Ca 1690-1700 probably German silver mounted jasper cup and saucer.
The arrival of tea in Europe in the early seventeenth century came with Chinese porcellan tea bowls, saucers and tea pots. By the end of the seventeenth century some tea bowls were made of silver, enamelled silver, or precious stones like jasper or agate. This reflected the exotic and expensive nature of tea.
/ Jasper or agate tea bowls were used more often as medicinal -herbal teacups /
Diameter of cup:58 mm
Height of cup 28 mm
Diameter of saucer : 73 mm
When the Dutch brought the first tea to Europe in 1610, England’s Good Queen Bess had been dead seven years, Shakespeare had six years to live, and Rembrandt was four years old. After decades of Portuguese middle-manship, the Dutch East India Company had been formed in 1602, to establish bases in Indonesia and Japan and trade directly with the Orient. And by 1637 the Company’s directors, the Lords Seventeen, were writing their governor general in Indonesia: “As tea begins to come into use by some of the people, we expect some jars of Chinese as well as Japanese tea with each ship.” They got their jars on a regular basis thereafter, it appears, for within a few years tea had become a fashionable, if expensive, beverage among high society at The Hague. And if it sometimes cost the equivalent of a hundred dollars or more per pound, so what? The people Vermeer pictured for us in rooms rich with colored maps and intricate Oriental carpets were nothing if not affluent. At first they bought their tea from apothecaries, who added it and other such luxury items as sugar and ginger and spices to their line of medicines. By the year of Vermeer’s death (1675, six years after Rembrandt’s), tea was being sold in grocery stores to rich and poor alike and was in general use throughout Holland.
It is about this time we find a certain Dr. Bontekoe advising his Dutch readers to use eight or ten cups of tea daily, hastily adding he sees no reason to object to fifty, one hundred or two hundred cups, as he frequently consumed that much himself! The good Dr. Bontekoe met a premature end from a fall for which tea was no cure; his detractors thought him in the pay of the Dutch Fast India company, which had made him a handsome honorarium for the impetus he’d given their tea sales. Tea became a daily necessity in Dutch life as quickly as people could learn how to enjoy it.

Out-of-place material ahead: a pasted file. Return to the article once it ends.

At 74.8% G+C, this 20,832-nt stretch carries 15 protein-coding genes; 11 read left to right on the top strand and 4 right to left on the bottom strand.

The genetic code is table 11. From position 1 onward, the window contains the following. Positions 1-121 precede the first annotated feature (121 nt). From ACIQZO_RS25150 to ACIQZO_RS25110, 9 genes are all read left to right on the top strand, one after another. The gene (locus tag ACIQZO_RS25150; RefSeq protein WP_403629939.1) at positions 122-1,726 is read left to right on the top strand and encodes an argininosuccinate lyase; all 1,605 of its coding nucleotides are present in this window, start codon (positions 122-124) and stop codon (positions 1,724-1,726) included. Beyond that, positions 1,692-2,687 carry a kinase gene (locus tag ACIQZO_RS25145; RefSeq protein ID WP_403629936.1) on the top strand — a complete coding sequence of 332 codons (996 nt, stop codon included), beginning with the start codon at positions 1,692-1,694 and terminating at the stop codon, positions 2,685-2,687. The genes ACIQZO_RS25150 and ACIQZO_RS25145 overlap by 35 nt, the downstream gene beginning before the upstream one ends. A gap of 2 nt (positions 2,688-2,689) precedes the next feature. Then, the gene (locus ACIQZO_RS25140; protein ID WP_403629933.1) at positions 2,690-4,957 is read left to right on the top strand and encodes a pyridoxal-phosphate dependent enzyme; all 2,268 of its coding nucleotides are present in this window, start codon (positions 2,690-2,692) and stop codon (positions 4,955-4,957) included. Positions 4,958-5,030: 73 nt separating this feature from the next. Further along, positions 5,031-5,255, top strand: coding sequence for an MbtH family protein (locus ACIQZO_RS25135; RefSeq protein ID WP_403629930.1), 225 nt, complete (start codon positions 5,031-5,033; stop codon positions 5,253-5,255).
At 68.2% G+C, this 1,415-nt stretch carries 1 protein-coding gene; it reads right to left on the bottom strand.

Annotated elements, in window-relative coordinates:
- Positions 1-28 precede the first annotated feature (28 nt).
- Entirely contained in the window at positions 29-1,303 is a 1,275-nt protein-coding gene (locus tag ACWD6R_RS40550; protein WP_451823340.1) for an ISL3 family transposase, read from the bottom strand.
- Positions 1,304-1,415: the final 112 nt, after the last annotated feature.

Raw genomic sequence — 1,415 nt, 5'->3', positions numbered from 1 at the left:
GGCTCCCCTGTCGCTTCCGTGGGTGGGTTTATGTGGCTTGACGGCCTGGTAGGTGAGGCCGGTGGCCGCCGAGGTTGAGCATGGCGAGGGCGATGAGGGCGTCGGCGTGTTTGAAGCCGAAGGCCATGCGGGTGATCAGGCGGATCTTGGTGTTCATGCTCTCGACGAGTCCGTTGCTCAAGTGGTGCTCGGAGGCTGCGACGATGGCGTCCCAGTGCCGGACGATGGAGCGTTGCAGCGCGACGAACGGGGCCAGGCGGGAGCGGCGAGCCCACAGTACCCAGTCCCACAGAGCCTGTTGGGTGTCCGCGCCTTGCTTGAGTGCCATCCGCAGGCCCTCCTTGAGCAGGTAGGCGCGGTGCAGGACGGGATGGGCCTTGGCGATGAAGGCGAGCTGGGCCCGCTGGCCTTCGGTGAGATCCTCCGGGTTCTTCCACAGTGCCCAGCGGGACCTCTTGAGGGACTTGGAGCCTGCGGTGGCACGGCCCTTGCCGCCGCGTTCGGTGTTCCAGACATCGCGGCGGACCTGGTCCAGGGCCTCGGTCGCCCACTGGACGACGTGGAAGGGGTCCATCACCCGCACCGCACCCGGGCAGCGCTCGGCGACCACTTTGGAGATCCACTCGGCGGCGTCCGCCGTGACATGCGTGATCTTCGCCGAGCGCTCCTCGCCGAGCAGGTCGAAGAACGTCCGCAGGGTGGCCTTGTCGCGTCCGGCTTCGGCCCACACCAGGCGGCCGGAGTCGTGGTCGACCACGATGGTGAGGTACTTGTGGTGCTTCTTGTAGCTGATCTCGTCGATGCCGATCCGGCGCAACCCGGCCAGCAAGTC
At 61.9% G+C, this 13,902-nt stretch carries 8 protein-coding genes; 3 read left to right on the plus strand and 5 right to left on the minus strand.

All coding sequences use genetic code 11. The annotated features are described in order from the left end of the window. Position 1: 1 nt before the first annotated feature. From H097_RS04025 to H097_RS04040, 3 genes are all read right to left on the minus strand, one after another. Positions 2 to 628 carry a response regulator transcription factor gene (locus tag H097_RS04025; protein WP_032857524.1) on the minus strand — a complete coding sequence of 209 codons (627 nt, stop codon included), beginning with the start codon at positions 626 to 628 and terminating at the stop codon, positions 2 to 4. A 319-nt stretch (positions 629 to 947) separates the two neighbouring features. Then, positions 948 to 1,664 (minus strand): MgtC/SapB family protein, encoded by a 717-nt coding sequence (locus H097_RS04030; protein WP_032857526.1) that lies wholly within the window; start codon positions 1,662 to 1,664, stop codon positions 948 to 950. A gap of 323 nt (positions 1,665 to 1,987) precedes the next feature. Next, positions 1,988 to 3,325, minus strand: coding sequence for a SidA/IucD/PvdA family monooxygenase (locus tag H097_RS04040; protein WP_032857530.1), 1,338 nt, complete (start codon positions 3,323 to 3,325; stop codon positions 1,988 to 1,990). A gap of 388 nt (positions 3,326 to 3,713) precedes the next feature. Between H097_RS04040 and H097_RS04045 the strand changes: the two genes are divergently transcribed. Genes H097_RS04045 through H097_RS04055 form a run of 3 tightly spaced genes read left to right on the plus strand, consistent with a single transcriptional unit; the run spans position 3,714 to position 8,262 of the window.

In the light of more recent history, it seems strange that tea drinking encountered no official intolerance in Europe-no rabid prohibitionists, no self-perpetuating anti-drug agency. You can, however, trace the spread of tea from Holland by the proliferation of medical Viewers with Alarm. Even before regular imports began, the first of these had warned in a Latin treatise that tea “…Hastens the death of those that drink it, especially if they have passed the age of forty years.” This same medical authority, Dr Simon Paulli, also assured his readers that “girl’s breasts that are rubbed with the juice of hemlock do not grow thereafter, but remain properly small and do not change the size they are.” Prior to Bontekoe’s pronouncements, even a Dutch physician, prejudiced by a moldy batch it sounds like, could deride tea as “groats and dishwater, a tasteless and disgusting beverage!” Soon after tea reached Germany we find a German medico gravely blaming tea for the “dried-up” appearance of the Chinese and exclaiming, “Down with tea! Send it back!”
The mid-1600s saw tea set off the kind of raging debate the French are famous for, a prominent Parisian doctor becoming the first to denounce it as “the impertinent novelty of the century.” A colleague of his was soon complaining that “the Dutch bring tea from China to Paris and sell it at thirty francs a pound, though they have paid but eight or ten sous in that country, and it is old and spoiled into the bargain. People must regard it as a precious medicament…” You can just see how he must have shook his head. Nonetheless, before the century is finished, poems to tea appear in French. In one of her letters, Madame de Sevigne finds it worthy of note that a friend of hers takes her tea with milk-imagine!-and the aged Racine, who died in 1699, begins every day drinking tea with his breakfast. There is a painting in the Louvre by a certain Olivier depicting perhaps the most famous French tea. It is entitled Tea a l’anglaise in the Grand Salon of the Temple with the Court of the Prince de Conti Listening to the Young Mozart, and it is dated nigh a century after the honest de Sevigne gossip. It is precisely this depiction of how the French nobility gave an “English-style” tea party that assures us the French had given up on tea for themselves. Once the “novelty of the century” had worn off, almost all Frenchmen returned to the beverages traditionally associated with their national life-wines, mostly cheap and occasionally divine, and dark-roasted coffee. The Germans likewise,